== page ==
Vale SA won an appeal against Brazilian government tax claims, paving the way for the biggest iron-ore miner to seek a rebate from a $10 billion settlement.
Brazil’s Superior Justice Tribunal justices voted 3-1 in in Brasilia yesterday in favor of Vale’s appeal against taxes the government claims for profit from overseas units in 2002 and 2013. Vale gained as much as 2.9 percent after the ruling yesterday and declined 2.3 percent to 27.50 reais at the close in Sao Paulo today.
The ruling revives Vale’s decade-long dispute against levies claimed by Brazil that led the company to pay 22.3 billion reais ($10 billion) in a settlement for the 2003-2012 period in November. Vale’s chief counsel Clovis Torres said a successful appeal would lead the company to seek a rebate.
“The court’s decision is very clear: if today’s decision is maintained, profits in countries that have tax agreements with Brazil will be protected from any additional taxes,” Torres said in an interview from Rio yesterday. “We will now study the possibilities to take a decision. We maintain the idea of recovering what we paid in case of a positive ruling.”
Vale Chief Executive Officer Murilo Ferreira said Nov. 27 that a favorable decision could allow the company to suspend payments on the settlement and seek rebates for payments it has already made.
The government can still appeal the decision at the Supreme Federal Tribunal, or STF, the country’s highest court. The Superior Tribunal, or STJ, is the second highest.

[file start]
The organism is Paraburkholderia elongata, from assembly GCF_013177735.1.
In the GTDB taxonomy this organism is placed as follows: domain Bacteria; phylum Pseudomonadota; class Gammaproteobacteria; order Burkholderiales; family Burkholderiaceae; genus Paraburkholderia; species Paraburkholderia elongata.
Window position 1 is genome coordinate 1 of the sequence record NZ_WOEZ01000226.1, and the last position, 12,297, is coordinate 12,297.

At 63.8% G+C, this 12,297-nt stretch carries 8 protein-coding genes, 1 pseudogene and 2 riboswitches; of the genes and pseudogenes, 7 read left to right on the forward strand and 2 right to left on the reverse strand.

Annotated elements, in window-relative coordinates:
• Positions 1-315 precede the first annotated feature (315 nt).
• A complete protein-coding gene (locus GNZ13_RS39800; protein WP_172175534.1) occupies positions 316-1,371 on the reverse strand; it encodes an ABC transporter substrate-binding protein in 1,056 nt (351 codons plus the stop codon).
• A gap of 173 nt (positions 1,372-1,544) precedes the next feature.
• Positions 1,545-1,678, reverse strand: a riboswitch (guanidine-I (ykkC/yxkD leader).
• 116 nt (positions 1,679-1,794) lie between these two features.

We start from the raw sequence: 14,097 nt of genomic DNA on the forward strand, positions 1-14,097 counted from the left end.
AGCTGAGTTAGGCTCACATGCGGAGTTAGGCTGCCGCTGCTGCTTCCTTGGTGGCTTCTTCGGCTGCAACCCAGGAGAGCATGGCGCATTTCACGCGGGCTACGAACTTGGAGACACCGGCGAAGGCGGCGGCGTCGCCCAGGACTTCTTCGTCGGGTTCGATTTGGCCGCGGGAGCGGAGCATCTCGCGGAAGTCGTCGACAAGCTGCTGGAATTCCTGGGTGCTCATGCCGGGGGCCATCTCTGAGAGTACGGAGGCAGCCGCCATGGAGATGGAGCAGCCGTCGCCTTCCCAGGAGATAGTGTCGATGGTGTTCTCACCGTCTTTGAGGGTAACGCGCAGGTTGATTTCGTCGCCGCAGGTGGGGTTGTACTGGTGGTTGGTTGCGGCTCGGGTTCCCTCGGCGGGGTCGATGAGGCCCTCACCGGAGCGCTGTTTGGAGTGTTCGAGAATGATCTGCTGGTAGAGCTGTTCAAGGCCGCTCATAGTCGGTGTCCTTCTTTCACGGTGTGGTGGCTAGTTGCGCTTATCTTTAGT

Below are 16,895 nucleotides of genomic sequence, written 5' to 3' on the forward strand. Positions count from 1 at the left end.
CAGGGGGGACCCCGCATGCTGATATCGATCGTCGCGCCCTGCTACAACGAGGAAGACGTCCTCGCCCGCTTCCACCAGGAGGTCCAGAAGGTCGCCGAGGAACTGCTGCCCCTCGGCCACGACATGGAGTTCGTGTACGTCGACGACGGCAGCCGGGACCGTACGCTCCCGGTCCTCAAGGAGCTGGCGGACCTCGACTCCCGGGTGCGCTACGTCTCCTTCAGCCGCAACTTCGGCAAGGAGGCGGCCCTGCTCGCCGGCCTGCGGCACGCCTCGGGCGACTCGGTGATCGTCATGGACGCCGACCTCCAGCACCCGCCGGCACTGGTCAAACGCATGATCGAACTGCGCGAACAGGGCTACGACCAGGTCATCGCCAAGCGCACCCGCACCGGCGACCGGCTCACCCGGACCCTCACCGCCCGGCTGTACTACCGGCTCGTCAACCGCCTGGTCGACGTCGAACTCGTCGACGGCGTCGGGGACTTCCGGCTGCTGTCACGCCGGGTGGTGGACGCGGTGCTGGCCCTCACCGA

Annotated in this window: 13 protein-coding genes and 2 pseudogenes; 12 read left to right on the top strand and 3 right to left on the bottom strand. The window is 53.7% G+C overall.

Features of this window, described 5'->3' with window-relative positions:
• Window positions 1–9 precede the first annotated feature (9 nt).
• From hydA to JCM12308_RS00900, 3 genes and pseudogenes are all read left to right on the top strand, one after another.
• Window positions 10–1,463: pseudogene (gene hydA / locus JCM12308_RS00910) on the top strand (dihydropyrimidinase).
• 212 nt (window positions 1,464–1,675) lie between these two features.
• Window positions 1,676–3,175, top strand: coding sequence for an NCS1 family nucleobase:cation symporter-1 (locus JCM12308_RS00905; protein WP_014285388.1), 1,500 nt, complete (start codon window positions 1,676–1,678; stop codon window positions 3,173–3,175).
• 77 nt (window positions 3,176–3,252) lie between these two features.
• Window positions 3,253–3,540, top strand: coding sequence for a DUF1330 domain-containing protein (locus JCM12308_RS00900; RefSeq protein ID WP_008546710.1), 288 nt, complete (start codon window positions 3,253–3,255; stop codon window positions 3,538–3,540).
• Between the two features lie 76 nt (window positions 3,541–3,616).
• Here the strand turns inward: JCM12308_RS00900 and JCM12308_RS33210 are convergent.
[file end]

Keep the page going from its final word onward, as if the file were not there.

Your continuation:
The Finance Ministry said in a statement it will appeal the ruling and that Vale renounced “irrevocably” to the judicial fight for tax claims in the 2002-2012 years as part of the settlement agreed in November with the government.
“Vale would need to win the case in the Supreme Court to potentially halt payments,” Citigroup Inc. analysts Alex Hacking and Thiago Ojea wrote in a note to clients yesterday. “This will likely take another two to four years to resolve.”
While the ruling is positive for Vale, the government may still find new ways of making the company pay additional taxes, said Andreas Bokkenheuser, an equity analyst at UBS AG with a neutral recommendation on Vale shares.
“We worry that if the courts ultimately rule in favor of Vale, the government may find another way to increase state revenues,” he said in e-mailed comments. “The potential downside is that the overhang risk returns.”
Vale will continue to weigh up its options, tax affairs director, Octavio Bulcao, said after the ruling in Brasilia.
“We will discuss whether we will ask for money back from payments we already made, if we are going to ask to suspend installments payments,” Bulcao said.